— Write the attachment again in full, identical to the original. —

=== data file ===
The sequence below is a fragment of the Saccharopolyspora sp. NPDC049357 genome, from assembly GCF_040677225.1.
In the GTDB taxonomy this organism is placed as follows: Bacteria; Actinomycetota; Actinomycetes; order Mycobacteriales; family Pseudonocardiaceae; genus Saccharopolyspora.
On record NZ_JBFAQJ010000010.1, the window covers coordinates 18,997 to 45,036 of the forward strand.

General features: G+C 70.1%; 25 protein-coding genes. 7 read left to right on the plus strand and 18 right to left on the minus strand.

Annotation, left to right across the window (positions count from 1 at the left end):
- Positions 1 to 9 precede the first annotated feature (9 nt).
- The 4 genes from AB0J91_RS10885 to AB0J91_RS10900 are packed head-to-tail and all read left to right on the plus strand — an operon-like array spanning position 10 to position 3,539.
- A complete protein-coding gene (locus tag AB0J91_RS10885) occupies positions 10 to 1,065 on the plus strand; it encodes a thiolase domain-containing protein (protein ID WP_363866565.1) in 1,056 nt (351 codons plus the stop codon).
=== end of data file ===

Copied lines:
The sequence below is a fragment of the Saccharopolyspora sp. NPDC049357 genome, from assembly GCF_040677225.1.
In the GTDB taxonomy this organism is placed as follows: Bacteria; Actinomycetota; Actinomycetes; order Mycobacteriales; family Pseudonocardiaceae; genus Saccharopolyspora.
On record NZ_JBFAQJ010000010.1, the window covers coordinates 18,997 to 45,036 of the forward strand.

General features: G+C 70.1%; 25 protein-coding genes. 7 read left to right on the plus strand and 18 right to left on the minus strand.

Annotation, left to right across the window (positions count from 1 at the left end):
- Positions 1 to 9 precede the first annotated feature (9 nt).
- The 4 genes from AB0J91_RS10885 to AB0J91_RS10900 are packed head-to-tail and all read left to right on the plus strand — an operon-like array spanning position 10 to position 3,539.
- A complete protein-coding gene (locus tag AB0J91_RS10885) occupies positions 10 to 1,065 on the plus strand; it encodes a thiolase domain-containing protein (protein ID WP_363866565.1) in 1,056 nt (351 codons plus the stop codon).